My Turkish friend Erem introduced me to these highly addictive "wet burgers" the minute I got to my hotel near Taksim Square. After a 17-hour flight, the compact burger—a garlicky patty inside a soft bun that's been doused in tomato sauce—thoroughly hit the spot. There are many stands that sell wet burgers in the Taksim area, but Kizilkayalar is the best, at least according to Erem, me, and Anthony Bourdain.
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Scenes in a City of Dichotomies
Built on two continents, Istanbul's people and society are influenced by both Europe and the Middle East. While Turkey’s economy is booming and Istanbul is turning into a sophisticated metropolis, the city still remains firmly rooted in its Ottoman and Muslim history.
In the Egyptian bazaar close to Topkapi Palace and the holy Blue Mosque, men sell fresh fish and spices and Turkish Delight. Women, wearing hijabs or not, barter and banter. Evil eyes dangle from above shop doors warding off general malevolence. Fishermen line the bridges and sell their fresh catches to cooks who fry them up and sell sandwiches for a couple lira along the docks of the Golden Horn.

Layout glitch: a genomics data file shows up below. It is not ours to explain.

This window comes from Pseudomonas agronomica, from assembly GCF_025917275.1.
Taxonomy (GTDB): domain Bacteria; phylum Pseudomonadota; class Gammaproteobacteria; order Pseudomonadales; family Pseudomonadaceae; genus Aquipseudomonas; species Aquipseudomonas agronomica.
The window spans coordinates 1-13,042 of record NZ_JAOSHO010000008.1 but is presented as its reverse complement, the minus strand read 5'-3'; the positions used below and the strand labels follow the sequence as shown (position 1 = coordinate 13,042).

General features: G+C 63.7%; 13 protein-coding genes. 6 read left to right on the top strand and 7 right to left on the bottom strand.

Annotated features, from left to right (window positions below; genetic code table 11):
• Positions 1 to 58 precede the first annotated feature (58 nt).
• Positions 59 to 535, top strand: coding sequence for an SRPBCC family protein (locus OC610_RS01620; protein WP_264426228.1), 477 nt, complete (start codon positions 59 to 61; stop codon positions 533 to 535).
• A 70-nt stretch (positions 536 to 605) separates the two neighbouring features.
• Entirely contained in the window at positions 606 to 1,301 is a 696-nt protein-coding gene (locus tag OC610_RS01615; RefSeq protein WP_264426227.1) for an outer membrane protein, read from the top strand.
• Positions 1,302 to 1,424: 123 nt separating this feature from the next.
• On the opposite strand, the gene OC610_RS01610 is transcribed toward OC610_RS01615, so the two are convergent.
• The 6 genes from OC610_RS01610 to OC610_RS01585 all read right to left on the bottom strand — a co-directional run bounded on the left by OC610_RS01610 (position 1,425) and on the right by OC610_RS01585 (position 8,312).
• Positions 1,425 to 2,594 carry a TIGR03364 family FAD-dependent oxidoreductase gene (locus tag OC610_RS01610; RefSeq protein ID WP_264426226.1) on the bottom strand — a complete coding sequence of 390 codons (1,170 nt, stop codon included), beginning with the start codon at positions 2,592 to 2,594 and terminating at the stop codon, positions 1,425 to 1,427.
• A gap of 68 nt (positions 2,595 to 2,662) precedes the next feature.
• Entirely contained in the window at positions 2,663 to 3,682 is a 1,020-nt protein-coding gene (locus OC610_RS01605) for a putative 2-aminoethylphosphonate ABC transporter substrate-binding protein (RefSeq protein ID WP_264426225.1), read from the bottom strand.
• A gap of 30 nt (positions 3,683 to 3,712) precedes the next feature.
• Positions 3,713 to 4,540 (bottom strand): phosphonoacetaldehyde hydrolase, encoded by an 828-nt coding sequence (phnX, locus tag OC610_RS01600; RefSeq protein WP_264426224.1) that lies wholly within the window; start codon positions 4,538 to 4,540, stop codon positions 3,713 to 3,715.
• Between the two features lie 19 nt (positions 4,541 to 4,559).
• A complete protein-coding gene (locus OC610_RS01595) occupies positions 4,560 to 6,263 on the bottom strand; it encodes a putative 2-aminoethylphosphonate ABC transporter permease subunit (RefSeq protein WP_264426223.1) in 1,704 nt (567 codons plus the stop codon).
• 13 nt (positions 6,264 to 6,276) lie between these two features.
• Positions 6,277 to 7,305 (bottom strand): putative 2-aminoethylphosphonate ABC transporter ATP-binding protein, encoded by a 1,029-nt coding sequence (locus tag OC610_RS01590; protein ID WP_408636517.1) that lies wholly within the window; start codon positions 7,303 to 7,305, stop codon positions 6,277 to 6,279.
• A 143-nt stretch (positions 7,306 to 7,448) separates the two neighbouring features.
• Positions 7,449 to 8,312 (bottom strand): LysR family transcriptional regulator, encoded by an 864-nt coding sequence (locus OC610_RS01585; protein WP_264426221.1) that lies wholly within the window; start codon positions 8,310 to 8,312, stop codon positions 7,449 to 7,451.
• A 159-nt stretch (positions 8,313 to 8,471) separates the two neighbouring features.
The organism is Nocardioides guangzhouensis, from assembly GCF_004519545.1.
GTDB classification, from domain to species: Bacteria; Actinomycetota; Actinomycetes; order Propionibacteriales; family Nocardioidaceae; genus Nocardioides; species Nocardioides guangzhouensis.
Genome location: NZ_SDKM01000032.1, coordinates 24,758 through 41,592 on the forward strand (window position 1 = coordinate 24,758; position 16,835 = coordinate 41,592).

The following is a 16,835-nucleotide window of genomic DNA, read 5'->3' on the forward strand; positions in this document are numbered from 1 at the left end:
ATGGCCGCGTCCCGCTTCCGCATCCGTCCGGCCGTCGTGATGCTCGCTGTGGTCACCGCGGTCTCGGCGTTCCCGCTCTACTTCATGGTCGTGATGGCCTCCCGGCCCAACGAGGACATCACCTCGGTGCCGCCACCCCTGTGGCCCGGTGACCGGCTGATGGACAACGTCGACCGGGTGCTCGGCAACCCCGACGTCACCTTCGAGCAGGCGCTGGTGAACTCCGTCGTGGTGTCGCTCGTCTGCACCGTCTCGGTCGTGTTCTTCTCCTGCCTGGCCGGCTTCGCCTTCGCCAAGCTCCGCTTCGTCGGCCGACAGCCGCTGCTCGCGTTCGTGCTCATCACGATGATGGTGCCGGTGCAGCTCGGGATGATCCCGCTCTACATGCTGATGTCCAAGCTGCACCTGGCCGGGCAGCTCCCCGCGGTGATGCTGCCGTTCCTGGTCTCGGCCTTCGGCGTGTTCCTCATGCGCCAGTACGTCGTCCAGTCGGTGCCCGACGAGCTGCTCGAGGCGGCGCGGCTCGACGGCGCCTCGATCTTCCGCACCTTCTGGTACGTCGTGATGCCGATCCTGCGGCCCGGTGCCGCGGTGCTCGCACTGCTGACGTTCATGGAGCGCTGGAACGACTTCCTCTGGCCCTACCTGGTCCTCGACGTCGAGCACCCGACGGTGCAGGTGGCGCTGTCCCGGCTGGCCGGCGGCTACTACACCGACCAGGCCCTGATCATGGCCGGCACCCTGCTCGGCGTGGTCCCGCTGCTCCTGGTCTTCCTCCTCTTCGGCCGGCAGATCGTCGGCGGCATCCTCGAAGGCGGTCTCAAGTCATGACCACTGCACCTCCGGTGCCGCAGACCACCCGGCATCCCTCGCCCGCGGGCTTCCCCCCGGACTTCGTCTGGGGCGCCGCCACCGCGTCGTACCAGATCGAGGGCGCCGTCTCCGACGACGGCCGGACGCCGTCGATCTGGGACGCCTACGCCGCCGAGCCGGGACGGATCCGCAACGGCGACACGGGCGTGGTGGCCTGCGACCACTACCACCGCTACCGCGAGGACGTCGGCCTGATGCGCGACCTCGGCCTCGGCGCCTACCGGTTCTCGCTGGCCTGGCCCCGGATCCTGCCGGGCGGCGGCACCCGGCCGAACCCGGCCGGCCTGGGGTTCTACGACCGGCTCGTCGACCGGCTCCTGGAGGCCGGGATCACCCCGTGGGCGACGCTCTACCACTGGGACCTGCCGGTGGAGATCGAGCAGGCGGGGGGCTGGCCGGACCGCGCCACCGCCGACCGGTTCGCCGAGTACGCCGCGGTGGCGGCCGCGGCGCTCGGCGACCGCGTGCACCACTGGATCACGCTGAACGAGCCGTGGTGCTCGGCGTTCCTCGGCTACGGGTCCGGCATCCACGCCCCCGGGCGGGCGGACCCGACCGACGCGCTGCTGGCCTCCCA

At night in the vibrant Beyoglu district, the patrons of the cafes and bars spill out onto the street. Fruit vendors sell fresh, frothy pineapple and pomegranate juices to wash down the spicy but succulent donor kabap sold on street corners. Young men and women sit together clapping and singing along to fiddle and flute-heavy Turkish pop music.
During the call to prayer, five times a day, men fall to their knees, causing the city to pause for a moment of spiritual reflection. The muezzin’s voice rings out from mosques echoing through the city. Then everyone carries on, the sharply dressed businessmen in Taksim Square clutching their briefcases, strolling home while old men sitting on stools and sipping thick, dark coffee laugh together at their own private jokes.